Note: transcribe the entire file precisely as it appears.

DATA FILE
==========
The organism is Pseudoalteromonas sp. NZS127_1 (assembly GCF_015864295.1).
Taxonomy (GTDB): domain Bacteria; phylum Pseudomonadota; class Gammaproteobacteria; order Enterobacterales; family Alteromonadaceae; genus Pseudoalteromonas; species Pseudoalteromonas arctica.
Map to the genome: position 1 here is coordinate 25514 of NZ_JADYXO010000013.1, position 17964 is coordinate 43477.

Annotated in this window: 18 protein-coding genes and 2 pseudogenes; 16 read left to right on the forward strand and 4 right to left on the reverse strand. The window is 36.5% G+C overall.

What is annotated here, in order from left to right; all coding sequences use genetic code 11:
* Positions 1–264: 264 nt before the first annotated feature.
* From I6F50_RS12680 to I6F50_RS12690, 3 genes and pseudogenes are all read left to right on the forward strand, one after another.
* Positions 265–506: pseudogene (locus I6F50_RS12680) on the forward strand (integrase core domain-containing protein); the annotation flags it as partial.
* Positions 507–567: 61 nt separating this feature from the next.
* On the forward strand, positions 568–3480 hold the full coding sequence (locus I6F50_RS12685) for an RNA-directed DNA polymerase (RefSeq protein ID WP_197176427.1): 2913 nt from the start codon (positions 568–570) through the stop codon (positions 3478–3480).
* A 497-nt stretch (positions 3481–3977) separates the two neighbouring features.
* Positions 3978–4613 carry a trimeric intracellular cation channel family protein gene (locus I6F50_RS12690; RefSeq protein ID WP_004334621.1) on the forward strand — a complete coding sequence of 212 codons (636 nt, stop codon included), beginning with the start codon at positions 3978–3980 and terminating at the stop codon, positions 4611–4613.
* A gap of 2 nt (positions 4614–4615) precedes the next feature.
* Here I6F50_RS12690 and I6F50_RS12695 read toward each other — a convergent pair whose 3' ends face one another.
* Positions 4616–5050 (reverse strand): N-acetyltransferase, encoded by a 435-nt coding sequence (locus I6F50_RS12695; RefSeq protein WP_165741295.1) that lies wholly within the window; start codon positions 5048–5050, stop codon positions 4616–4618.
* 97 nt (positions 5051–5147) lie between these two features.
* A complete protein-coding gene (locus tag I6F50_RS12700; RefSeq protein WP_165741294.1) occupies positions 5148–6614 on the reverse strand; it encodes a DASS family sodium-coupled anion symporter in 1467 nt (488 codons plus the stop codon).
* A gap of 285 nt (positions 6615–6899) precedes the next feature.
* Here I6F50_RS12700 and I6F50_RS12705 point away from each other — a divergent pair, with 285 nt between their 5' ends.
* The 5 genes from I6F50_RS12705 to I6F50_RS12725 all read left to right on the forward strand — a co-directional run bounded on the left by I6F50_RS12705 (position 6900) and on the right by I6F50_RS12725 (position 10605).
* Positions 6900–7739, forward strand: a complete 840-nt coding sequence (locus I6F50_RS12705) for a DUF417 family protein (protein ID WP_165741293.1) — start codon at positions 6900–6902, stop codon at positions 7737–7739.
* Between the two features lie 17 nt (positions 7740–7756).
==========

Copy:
The organism is Pseudoalteromonas sp. NZS127_1 (assembly GCF_015864295.1).
Taxonomy (GTDB): domain Bacteria; phylum Pseudomonadota; class Gammaproteobacteria; order Enterobacterales; family Alteromonadaceae; genus Pseudoalteromonas; species Pseudoalteromonas arctica.
Map to the genome: position 1 here is coordinate 25514 of NZ_JADYXO010000013.1, position 17964 is coordinate 43477.

Annotated in this window: 18 protein-coding genes and 2 pseudogenes; 16 read left to right on the forward strand and 4 right to left on the reverse strand. The window is 36.5% G+C overall.

What is annotated here, in order from left to right; all coding sequences use genetic code 11:
* Positions 1–264: 264 nt before the first annotated feature.
* From I6F50_RS12680 to I6F50_RS12690, 3 genes and pseudogenes are all read left to right on the forward strand, one after another.
* Positions 265–506: pseudogene (locus I6F50_RS12680) on the forward strand (integrase core domain-containing protein); the annotation flags it as partial.
* Positions 507–567: 61 nt separating this feature from the next.
* On the forward strand, positions 568–3480 hold the full coding sequence (locus I6F50_RS12685) for an RNA-directed DNA polymerase (RefSeq protein ID WP_197176427.1): 2913 nt from the start codon (positions 568–570) through the stop codon (positions 3478–3480).
* A 497-nt stretch (positions 3481–3977) separates the two neighbouring features.
* Positions 3978–4613 carry a trimeric intracellular cation channel family protein gene (locus I6F50_RS12690; RefSeq protein ID WP_004334621.1) on the forward strand — a complete coding sequence of 212 codons (636 nt, stop codon included), beginning with the start codon at positions 3978–3980 and terminating at the stop codon, positions 4611–4613.
* A gap of 2 nt (positions 4614–4615) precedes the next feature.
* Here I6F50_RS12690 and I6F50_RS12695 read toward each other — a convergent pair whose 3' ends face one another.
* Positions 4616–5050 (reverse strand): N-acetyltransferase, encoded by a 435-nt coding sequence (locus I6F50_RS12695; RefSeq protein WP_165741295.1) that lies wholly within the window; start codon positions 5048–5050, stop codon positions 4616–4618.
* 97 nt (positions 5051–5147) lie between these two features.
* A complete protein-coding gene (locus tag I6F50_RS12700; RefSeq protein WP_165741294.1) occupies positions 5148–6614 on the reverse strand; it encodes a DASS family sodium-coupled anion symporter in 1467 nt (488 codons plus the stop codon).
* A gap of 285 nt (positions 6615–6899) precedes the next feature.
* Here I6F50_RS12700 and I6F50_RS12705 point away from each other — a divergent pair, with 285 nt between their 5' ends.
* The 5 genes from I6F50_RS12705 to I6F50_RS12725 all read left to right on the forward strand — a co-directional run bounded on the left by I6F50_RS12705 (position 6900) and on the right by I6F50_RS12725 (position 10605).
* Positions 6900–7739, forward strand: a complete 840-nt coding sequence (locus I6F50_RS12705) for a DUF417 family protein (protein ID WP_165741293.1) — start codon at positions 6900–6902, stop codon at positions 7737–7739.
* Between the two features lie 17 nt (positions 7740–7756).